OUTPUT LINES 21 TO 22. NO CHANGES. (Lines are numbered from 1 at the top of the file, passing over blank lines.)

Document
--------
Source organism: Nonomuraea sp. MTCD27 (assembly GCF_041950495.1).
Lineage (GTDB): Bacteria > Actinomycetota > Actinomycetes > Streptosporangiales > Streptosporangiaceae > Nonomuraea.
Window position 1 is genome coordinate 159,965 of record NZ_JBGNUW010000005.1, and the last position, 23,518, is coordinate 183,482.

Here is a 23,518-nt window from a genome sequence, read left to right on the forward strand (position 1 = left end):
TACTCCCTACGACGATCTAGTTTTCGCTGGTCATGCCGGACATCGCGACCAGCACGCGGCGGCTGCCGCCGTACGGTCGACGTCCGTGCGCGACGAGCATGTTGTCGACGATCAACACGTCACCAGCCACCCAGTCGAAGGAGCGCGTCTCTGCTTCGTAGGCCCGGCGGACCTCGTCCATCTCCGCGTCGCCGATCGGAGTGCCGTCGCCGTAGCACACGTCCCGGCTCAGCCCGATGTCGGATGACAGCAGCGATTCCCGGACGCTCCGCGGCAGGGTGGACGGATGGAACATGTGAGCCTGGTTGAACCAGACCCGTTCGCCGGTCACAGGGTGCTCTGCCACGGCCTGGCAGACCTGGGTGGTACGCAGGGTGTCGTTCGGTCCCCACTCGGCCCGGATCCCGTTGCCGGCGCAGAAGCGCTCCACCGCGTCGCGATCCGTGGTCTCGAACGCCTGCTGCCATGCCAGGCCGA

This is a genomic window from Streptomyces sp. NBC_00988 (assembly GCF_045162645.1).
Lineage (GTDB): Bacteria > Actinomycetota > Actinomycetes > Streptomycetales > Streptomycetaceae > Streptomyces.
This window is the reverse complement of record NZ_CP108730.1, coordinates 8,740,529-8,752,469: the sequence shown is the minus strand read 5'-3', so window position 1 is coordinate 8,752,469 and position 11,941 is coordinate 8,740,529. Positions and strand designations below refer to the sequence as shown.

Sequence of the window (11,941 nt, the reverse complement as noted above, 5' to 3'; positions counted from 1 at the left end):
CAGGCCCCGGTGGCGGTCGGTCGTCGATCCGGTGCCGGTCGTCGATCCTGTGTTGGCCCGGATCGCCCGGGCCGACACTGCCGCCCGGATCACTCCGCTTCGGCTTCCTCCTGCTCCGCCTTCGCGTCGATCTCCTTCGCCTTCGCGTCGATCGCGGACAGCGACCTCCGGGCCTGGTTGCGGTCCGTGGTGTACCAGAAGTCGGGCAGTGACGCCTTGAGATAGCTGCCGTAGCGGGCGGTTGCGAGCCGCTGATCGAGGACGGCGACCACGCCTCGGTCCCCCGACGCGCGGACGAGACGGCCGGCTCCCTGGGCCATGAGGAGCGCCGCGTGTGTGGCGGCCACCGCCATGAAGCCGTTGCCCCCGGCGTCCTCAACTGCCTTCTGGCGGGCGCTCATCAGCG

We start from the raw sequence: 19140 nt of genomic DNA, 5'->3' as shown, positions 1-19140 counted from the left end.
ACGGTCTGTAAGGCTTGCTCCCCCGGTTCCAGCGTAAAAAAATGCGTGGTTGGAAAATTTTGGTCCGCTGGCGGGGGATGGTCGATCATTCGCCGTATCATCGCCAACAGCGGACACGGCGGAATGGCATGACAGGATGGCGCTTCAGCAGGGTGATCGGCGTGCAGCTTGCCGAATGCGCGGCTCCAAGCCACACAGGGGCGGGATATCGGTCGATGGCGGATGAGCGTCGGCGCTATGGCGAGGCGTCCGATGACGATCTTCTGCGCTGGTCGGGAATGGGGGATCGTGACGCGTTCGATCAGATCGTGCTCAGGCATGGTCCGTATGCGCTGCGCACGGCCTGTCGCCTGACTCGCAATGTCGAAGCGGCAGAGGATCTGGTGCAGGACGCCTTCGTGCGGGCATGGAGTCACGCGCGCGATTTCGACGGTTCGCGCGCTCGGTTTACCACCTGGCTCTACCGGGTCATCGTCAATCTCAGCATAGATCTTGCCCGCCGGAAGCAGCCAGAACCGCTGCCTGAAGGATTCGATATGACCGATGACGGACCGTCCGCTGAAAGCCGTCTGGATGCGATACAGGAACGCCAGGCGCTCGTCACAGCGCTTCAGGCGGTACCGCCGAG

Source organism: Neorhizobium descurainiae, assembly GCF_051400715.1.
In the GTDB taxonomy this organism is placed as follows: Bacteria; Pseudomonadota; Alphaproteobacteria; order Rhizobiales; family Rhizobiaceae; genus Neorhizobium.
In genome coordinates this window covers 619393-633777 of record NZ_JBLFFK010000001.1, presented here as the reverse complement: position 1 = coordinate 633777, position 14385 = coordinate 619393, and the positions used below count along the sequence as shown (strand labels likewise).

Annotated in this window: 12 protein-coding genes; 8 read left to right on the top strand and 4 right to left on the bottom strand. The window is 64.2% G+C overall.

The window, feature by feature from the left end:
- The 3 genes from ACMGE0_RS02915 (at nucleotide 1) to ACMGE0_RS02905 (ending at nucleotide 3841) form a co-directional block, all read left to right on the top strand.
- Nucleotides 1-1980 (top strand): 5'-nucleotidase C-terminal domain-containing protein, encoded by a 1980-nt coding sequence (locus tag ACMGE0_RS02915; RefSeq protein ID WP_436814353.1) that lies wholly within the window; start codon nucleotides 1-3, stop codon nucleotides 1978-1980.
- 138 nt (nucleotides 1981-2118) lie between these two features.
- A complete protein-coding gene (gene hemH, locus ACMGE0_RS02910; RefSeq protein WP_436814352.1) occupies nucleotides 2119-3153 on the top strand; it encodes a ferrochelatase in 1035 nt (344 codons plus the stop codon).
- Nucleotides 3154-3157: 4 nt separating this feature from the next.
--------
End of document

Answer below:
- A complete protein-coding gene (gene hemH, locus ACMGE0_RS02910; RefSeq protein WP_436814352.1) occupies nucleotides 2119-3153 on the top strand; it encodes a ferrochelatase in 1035 nt (344 codons plus the stop codon).
- Nucleotides 3154-3157: 4 nt separating this feature from the next.